At this time the island held about thirty thousand whites, twenty or thirty thousand mulattoes, and five hundred thousand slaves. The slave trade was active. About twenty-five thousand slaves were imported annually; and this only sufficed to fill the gap which the murderous culture of sugar annually produced. The mulattoes, as with us, were children of the slaveholders, but, unlike us, the French slaveholder never forgot his child by a bondwoman. He gave him everything but his name—wealth, rich plantations, gangs of slaves; sent him to Paris for his education, summoned the best culture of France for the instruction of his daughters, so that in 1790 the mulatto race held one third of the real estate and one quarter of the personal estate of the island. But though educated and rich, he bowed under the same yoke as with us. Subjected to special taxes, he could hold no public office, and, if convicted of any crime, was punished with double severity. His son might not sit on the same seat at school with a white boy; he might not enter a church where a white man was worshipping; if he reached a town of horseback, he must dismount and lead his horse by the bridle; and when he died, even his dust could not rest in the same soil with a white body. Such was the white race and the mulatto—the thin film of civilization beneath which surged the dark mass of five hundred thousand slaves.
It was over such a population—the white man melted in sensuality; the mulatto feeling all the more keenly his degradation from the very wealth and culture he enjoyed; the slave, sullen and indifferent, heeding not the quarrels or the changes of the upper air—it was over this population that there burst, in 1789, the thunder-storm of the French Revolution.
The first words which reached the island were the motto of the Jacobin Club—“Liberty, Equality.”
The white man heard then aghast. He had read the streets of Paris running blood. The slave heard them with indifference; it was a quarrel in the upper air, between other races, which did not concern him. The mulatto heard them with a welcome which no dread of other classes could quell. Hastily gathered into conventions, they sent to Paris a committee of the whole body, laid at the feet of the National Convention the free gift of six millions of francs, pledged one fifth of their annual rental toward the payment of the national debt, and only asked in return that this yoke of civil and social contempt should be lifted from their shoulders.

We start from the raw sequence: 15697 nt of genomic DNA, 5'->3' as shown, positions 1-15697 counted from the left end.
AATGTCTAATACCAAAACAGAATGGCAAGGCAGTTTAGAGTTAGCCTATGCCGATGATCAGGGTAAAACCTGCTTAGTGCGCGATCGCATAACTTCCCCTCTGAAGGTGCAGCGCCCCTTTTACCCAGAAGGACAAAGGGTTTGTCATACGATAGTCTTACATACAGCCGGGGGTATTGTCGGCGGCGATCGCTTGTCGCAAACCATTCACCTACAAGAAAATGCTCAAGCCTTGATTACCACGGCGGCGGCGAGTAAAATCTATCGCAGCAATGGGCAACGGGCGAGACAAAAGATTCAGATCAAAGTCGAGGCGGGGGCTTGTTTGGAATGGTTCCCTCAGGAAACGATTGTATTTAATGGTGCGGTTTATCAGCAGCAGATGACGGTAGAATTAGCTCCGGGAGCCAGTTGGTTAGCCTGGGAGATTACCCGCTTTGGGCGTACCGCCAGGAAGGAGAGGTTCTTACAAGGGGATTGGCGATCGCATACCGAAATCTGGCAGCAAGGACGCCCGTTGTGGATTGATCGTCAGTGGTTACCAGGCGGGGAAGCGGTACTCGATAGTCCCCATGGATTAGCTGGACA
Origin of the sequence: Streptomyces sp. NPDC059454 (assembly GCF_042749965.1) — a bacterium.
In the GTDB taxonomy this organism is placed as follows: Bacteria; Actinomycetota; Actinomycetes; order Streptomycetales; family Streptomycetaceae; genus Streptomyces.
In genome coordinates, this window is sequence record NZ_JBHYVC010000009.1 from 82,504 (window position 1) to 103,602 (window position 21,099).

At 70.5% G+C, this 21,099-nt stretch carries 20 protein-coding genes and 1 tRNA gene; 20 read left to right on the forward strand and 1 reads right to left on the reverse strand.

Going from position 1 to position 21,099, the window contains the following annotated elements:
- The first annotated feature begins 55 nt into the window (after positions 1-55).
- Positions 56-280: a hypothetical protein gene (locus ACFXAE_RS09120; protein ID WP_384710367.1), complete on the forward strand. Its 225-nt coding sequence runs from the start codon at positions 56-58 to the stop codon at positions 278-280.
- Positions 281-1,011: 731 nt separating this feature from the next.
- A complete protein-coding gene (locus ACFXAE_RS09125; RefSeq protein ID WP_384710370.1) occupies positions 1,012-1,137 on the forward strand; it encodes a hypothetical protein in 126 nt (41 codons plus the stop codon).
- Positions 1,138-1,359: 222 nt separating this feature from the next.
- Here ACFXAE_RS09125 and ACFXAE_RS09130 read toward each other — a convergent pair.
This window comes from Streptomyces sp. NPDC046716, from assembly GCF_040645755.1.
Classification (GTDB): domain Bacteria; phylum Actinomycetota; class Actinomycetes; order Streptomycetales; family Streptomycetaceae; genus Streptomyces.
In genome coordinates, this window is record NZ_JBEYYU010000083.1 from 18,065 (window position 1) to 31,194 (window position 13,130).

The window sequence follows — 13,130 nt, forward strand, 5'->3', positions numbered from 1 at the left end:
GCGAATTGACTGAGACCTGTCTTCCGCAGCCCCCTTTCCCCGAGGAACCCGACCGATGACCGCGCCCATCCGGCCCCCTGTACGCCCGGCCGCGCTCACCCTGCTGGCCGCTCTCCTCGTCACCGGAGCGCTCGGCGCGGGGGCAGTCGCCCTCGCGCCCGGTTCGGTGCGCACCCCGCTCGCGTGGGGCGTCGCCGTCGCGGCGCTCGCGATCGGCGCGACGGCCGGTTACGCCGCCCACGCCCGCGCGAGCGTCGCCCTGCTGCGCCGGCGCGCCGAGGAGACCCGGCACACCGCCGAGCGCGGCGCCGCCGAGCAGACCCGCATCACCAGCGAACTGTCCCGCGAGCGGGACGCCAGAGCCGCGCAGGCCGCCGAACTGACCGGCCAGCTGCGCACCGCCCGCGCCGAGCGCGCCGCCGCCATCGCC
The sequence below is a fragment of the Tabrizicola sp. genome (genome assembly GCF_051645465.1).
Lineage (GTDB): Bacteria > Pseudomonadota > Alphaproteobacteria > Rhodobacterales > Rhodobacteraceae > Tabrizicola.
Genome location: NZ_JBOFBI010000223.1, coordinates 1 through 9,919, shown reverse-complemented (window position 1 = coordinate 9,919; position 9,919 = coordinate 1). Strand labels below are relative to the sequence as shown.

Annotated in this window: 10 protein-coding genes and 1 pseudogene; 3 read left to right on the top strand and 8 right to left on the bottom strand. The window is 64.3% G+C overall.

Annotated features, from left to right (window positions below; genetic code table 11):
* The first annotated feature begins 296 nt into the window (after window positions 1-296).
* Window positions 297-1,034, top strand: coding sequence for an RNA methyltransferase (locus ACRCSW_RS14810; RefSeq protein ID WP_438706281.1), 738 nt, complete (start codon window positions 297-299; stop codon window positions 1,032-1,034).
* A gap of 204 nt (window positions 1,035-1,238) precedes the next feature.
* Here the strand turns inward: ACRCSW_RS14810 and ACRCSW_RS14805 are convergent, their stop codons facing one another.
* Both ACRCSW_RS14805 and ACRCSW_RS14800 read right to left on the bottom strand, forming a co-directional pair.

You may easily imagine the temper in which Mirabeau and Lafayette welcomed his munificent gift of the free mulattoes of the West Indies, and in which the petition for equal civil rights was received by a body which had just resolved that all men were equal. The Convention hastened to express its gratitude, and issued a decree which commences thus: “All freeborn French citizens are equal before the law.” Oge was selected—the friend of Lafayette, a lieutenant-colonel in the Dutch service, the son of a wealthy mulatto woman, educated in Paris, the comrade of all the leading French Republicans—to carry the decree and the message of the French Democracy to the island. He landed. The decree of the National Convention was laid on the table of the General Assembly of the island. One old planter seized it, tore it in fragments, and trampled it under his feet, swearing by all the saints in the calendar that the island might sink before they would share their rights with bastards. They took an old mulatto, worth a million, who had simply asked for his rights under that decree, and hung him. A white lawyer of seventy, who drafted the petition, they hung at his side.
They took Oge, broke him on the wheel, ordered him to be drawn and quartered, and one quarter of his body to be hung up in each of the four principal cities of the island; and then they adjourned. You can conceive better than I can describe the mood in which Mirabeau and Danton received the news that their decree had been torn in pieces and trampled under foot by the petty legislature of an island colony, and their comrade drawn and quartered by the orders of its Governor. Robespierre rushed to the tribune and shouted, “Perish the colonies rather than sacrifice one iota of our principles!” The Convention reaffirmed their decree, and sent it out a second time to be executed.